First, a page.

The End of the Saudi Oil Reserve Margin

Riyadh is less and less able to cushion supply shocks as it consumes more and more of its own oil.

By JIM KRANE

Doha, Qatar

President Obama’s sanctions plan on Iran follows an old Mideast policy playbook. Western moves against an oil-exporting country take place with the cooperation of Saudi Arabia. U.S. strategy requires the Saudis to ramp up production and replace Iranian exports in hope of avoiding a damaging spike in prices.

It’s a familiar scenario: At one time or another, the Saudis have been called upon to replace exports from Iran, Iraq, Kuwait and, most recently, Libya. The idea is to have your cake and eat it—to meet U.S. foreign policy goals without disrupting oil markets and antagonizing the American motorist.

But the old playbook may have to be torn up. This time Saudi Arabia is struggling to assume its usual role as the oil market’s swing supplier. This can be seen in current market tightness and in U.S. gasoline prices, which are edging toward $4, a dangerous prospect at election time.

The Obama administration’s sanctions plan acknowledges Saudi weakness. Rather than try to impose a blanket ban, it has introduced piecemeal measures, such as encouraging China and South Korea to demand discounts for continued imports of Iranian crude. For the first time, Saudi Arabia’s vaunted spare capacity appears insufficient to cover the loss of a major exporter.

When revolution last year took Libya’s 1.5 million barrels a day off the market, the Saudis and other producers were able to fill the gap. A slack oil market helped. But Iran has been exporting roughly 2.2 million barrels a day. And now something else is afoot.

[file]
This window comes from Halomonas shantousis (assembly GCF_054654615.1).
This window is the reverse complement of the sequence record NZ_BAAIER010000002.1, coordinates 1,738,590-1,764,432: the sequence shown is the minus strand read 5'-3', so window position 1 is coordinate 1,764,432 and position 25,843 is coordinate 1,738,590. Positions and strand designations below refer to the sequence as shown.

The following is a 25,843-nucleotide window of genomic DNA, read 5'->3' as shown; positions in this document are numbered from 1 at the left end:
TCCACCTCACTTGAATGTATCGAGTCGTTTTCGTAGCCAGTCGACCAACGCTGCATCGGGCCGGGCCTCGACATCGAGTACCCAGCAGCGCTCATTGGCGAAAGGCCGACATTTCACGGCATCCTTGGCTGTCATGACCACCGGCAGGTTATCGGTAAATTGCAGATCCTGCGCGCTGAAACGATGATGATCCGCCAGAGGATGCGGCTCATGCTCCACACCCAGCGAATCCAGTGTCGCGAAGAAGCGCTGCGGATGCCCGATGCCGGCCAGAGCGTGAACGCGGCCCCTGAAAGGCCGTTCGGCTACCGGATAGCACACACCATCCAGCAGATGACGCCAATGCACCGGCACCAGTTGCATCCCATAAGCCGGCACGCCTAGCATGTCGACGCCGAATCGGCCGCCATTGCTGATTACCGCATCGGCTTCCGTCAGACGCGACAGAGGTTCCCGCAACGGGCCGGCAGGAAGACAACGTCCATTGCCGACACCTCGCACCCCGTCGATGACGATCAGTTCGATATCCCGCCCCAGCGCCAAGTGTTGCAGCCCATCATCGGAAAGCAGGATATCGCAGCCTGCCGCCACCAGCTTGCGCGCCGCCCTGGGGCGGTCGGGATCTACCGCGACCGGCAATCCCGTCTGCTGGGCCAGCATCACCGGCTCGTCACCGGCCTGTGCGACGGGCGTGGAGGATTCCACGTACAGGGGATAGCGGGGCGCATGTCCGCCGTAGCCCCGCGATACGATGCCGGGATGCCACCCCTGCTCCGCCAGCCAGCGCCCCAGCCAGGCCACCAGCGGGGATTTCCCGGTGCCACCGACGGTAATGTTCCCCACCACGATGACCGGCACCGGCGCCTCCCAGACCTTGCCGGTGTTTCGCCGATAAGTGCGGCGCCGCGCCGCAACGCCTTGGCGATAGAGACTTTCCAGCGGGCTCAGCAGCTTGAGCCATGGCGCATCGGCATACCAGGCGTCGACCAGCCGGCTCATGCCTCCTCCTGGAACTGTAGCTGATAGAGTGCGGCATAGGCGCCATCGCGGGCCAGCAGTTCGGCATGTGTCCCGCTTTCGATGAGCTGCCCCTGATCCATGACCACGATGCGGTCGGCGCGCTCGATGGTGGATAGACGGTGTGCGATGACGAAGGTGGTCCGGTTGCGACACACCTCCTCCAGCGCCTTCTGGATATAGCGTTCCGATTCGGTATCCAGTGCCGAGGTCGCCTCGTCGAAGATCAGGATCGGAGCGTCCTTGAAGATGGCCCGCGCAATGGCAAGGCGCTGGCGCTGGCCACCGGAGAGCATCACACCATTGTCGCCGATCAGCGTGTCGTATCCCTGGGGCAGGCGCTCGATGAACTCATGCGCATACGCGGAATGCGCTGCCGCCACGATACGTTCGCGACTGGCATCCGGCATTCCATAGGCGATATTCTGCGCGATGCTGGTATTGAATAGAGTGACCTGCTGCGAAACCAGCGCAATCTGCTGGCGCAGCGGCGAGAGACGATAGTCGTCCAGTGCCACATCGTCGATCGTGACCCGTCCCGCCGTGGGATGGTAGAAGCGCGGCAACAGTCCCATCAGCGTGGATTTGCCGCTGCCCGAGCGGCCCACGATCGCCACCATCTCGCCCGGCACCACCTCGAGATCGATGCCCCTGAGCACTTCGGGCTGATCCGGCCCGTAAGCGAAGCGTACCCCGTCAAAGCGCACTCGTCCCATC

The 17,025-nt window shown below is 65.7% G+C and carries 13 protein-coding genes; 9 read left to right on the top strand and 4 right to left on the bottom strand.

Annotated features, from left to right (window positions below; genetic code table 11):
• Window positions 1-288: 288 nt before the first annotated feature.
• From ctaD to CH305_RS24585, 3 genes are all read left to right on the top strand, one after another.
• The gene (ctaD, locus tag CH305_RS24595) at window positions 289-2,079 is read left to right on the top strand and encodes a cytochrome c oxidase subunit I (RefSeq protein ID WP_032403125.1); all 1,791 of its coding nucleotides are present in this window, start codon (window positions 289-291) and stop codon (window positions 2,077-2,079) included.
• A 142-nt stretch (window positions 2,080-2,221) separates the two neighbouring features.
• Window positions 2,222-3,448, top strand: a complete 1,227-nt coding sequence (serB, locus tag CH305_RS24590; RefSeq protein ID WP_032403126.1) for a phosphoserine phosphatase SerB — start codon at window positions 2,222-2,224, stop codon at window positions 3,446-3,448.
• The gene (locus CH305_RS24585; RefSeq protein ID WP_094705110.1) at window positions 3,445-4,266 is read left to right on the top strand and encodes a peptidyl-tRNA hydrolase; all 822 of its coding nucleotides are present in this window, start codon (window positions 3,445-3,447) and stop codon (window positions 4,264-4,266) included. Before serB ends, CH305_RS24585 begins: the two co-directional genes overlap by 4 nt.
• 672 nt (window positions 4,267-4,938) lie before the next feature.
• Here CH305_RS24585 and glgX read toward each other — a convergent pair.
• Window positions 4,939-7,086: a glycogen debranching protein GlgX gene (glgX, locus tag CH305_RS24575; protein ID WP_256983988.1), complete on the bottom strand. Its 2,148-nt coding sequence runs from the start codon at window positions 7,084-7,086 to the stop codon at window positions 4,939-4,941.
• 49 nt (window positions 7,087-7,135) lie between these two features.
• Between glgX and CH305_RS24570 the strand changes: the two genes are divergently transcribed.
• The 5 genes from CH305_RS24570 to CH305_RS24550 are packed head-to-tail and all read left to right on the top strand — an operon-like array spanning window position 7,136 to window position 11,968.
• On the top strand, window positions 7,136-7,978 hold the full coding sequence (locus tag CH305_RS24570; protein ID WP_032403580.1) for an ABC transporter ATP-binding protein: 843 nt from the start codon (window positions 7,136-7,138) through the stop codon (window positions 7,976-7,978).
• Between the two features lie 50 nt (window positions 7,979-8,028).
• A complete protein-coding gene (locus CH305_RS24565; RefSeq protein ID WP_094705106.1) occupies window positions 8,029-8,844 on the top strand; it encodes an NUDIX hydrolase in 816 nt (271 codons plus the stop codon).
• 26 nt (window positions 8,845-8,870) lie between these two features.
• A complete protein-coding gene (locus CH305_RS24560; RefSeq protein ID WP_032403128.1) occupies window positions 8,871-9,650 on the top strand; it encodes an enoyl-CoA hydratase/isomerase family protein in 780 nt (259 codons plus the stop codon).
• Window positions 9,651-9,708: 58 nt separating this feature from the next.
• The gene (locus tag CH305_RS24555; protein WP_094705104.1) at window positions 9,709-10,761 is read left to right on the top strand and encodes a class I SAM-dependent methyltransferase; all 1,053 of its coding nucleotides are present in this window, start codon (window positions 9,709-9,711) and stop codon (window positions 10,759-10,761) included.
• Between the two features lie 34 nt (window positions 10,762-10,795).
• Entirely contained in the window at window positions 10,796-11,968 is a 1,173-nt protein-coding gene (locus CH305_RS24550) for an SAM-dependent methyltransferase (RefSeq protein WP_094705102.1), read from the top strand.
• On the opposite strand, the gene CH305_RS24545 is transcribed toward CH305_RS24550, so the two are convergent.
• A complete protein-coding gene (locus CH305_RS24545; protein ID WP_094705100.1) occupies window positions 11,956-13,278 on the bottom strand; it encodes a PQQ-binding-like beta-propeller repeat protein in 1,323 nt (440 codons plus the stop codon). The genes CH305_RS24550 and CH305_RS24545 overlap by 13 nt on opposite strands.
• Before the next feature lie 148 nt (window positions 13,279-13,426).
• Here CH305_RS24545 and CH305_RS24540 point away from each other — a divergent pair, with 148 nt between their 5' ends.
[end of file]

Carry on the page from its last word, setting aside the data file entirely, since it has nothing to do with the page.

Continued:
Saudi Arabia isn’t the same depopulated petro-state that the West found itself so dependent on in the 1970s. The kingdom and its oil-rich neighbors have seen their populations and industrial bases swell. They have become huge consumers of their own energy. The ruling sheikhs have cemented themselves in power by erecting energy-driven welfare states which provide some of the world’s cheapest electricity, natural gas and gasoline.

With domestic electricity demand rising 10% per year in Saudi Arabia, the kingdom now devours more than a quarter of its oil production—nearly three million barrels per day. International Energy Agency figures show that Saudi Arabia now consumes more oil than Germany, an industrialized country with triple the population and an economy nearly five times as large.

In the medium-term, Saudi Arabia is in danger of losing its all-important “reserve margin” of oil production that so often calms market volatility. Loss of this spare capacity would remove a crucial safety mechanism from the global economy, to say nothing of tying America’s hands when it comes to future moves against oil states.

Longer-term, the kingdom’s very exports are at risk. A projection by Jadwa Investment of Riyadh shows that, at current rates of consumption growth, the Saudi reserve margin will dwindle until it disappears sometime before 2020. At that point, the Saudis would begin diverting oil destined for export into the domestic market.

Following the trend further, Jadwa finds that Saudi Arabia will consume its entire production capacity of 12.5 million barrels per day at home by 2043. London’s Chatham House finds that the kingdom will become a net oil importer even earlier, by 2038.

These projections don’t take into account the possibility that Saudi Arabia’s production could rise above an expected plateau of 13 million barrels a day, or that ruling sheikhs might stop encouraging their citizens to waste energy by dropping some of the world’s deepest fossil-fuel subsidies.

As U.S. drivers are now learning, however, the Gulf countries have limited ability to increase production beyond current capacity, and they show even less ability to curb their domestic demand. When it comes to competition for supply, they will retain a natural advantage. They own the supply.

America’s Middle East confrontations have long depended on Saudi spare capacity. Without it, as the faceoff with Iran already shows, Washington—and the world—will be less free to intervene in the region without raising gasoline prices at home. And unless the Gulf Arab monarchies can gain control of their own consumption, their role in global energy markets will dwindle, as prices grow even more volatile.

Mr. Krane is the author of “City of Gold: Dubai and the Dream of Capitalism” (St. Martin’s Press, 2009). He researches Gulf energy policy at Cambridge University’s Judge Business School.


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